Don’t Over Edit… Pt. 2 ~
One of the easiest things to do in anticipation of your first edit is to research. Research what? Writing “Best Practices” from online blogs (like this one) and Writers Magazines who show you how you can improve the impact of your plot, the resilience of your characters, the strengths of your scenes, and so much more.
Trying too many new ideas at this stage of the game is more likely to confuse both you and your beta readers (when they get their hands on draft two).
But you need to edit – so how do you when enough is enough?
I say, read all the editing help magazines and sites you can BUT make a list of the most poignant tips… that’s poignant to you and your work. And that’s the biggest difference. You need to be able to critically look at what you’ve written and determine on some level where you think the most ‘work’ needs to be done.
When I did this for the first time, I had a list of 7 tips I felt spoke to the improvement of my book at that stage. Most of the tips revolved around maintaining suspense, character development & depth and believability. For me, these were crucial and unbalanced areas in my first draft. I went on in later drafts to hone plot and tighten scenes etc. but those items were not going to help in the early stages of drafting.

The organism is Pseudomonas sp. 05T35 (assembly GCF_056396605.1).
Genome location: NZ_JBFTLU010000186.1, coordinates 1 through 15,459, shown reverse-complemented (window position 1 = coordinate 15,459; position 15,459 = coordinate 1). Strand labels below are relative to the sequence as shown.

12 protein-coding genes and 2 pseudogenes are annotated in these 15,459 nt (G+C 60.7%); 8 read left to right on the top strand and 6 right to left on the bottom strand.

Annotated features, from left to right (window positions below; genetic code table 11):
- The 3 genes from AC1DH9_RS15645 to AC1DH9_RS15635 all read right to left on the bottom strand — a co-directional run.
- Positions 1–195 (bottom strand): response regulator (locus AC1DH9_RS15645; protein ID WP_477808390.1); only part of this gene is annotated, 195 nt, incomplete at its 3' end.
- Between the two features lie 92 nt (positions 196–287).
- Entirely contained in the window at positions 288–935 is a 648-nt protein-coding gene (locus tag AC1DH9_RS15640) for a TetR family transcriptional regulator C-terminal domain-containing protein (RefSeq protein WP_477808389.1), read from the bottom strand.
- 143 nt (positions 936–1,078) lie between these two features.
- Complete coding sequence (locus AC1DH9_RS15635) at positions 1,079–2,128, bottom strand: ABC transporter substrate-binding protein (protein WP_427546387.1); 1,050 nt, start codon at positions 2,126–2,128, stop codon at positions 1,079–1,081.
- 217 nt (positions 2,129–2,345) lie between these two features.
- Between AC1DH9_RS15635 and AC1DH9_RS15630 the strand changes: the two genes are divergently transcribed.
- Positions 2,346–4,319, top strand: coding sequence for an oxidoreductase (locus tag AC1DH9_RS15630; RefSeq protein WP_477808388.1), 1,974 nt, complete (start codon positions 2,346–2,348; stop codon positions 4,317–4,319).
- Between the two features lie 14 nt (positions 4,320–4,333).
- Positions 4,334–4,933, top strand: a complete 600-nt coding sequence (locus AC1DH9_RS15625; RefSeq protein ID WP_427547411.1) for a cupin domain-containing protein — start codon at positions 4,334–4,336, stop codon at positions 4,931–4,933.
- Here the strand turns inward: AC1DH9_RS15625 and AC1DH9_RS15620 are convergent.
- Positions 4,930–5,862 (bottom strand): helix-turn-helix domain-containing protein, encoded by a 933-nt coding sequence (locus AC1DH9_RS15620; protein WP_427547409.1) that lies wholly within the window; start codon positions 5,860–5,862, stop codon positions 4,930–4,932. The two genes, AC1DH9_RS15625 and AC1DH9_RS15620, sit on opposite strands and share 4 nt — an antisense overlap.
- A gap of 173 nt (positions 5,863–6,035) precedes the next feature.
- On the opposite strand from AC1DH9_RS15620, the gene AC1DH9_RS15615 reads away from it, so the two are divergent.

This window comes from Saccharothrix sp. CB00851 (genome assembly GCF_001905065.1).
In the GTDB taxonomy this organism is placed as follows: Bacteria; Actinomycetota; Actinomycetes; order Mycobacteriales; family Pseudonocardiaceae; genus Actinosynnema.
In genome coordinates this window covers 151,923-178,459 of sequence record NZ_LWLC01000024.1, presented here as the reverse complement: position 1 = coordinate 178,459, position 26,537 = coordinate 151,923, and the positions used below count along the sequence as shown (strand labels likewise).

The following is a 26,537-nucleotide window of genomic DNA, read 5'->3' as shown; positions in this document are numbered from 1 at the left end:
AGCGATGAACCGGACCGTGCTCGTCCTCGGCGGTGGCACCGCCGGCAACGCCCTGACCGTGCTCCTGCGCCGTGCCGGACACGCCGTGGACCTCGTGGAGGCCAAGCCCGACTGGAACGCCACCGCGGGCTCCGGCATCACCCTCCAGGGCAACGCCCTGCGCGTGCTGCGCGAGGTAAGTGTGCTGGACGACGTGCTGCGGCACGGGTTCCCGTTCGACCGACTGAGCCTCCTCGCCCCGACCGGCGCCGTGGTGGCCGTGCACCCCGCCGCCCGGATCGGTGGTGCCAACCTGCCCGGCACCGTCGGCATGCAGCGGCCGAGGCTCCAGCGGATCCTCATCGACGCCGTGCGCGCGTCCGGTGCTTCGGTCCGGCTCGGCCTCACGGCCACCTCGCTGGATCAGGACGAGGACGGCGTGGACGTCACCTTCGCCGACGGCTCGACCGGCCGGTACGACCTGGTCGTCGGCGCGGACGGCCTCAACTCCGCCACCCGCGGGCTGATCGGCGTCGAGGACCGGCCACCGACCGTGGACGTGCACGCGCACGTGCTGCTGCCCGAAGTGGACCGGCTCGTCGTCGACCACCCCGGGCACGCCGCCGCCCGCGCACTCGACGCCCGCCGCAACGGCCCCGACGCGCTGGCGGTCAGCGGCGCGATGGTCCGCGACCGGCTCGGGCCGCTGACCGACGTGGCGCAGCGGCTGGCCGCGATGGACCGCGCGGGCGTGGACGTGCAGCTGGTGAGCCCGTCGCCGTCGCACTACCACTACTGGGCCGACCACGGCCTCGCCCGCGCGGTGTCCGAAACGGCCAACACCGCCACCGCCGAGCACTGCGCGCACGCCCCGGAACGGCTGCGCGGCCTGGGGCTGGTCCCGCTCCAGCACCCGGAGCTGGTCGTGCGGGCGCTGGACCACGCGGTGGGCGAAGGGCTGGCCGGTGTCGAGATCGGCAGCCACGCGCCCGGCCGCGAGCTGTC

You can read through your work and get a sense of what is and isn’t quite working (which I would recommend at any time) or hand a tuned-up version of draft one (making sure character names are consistent, chapters are number or named, and huge chunks of back story are reduced) to either an editor for a content critique or a trusted beta reader who’s not afraid to be honest with you. This outside perspective can help to give you a fresh look at your story and understand what it is that others are seeing, or not as the case may be, and then develop your own tips lists from their feedback.
Don’t let yourself become overwhelmed with all the assorted tips and advice out there (or here) and become discouraged or suddenly a paratrooping-writer where you’re dropping new ideas and rewrites everywhere in your manuscript. Remember, you’re more of a surgeon than a soldier.
It’s about craft and precision more so than battle cries and bombs (although occasionally they have their place).
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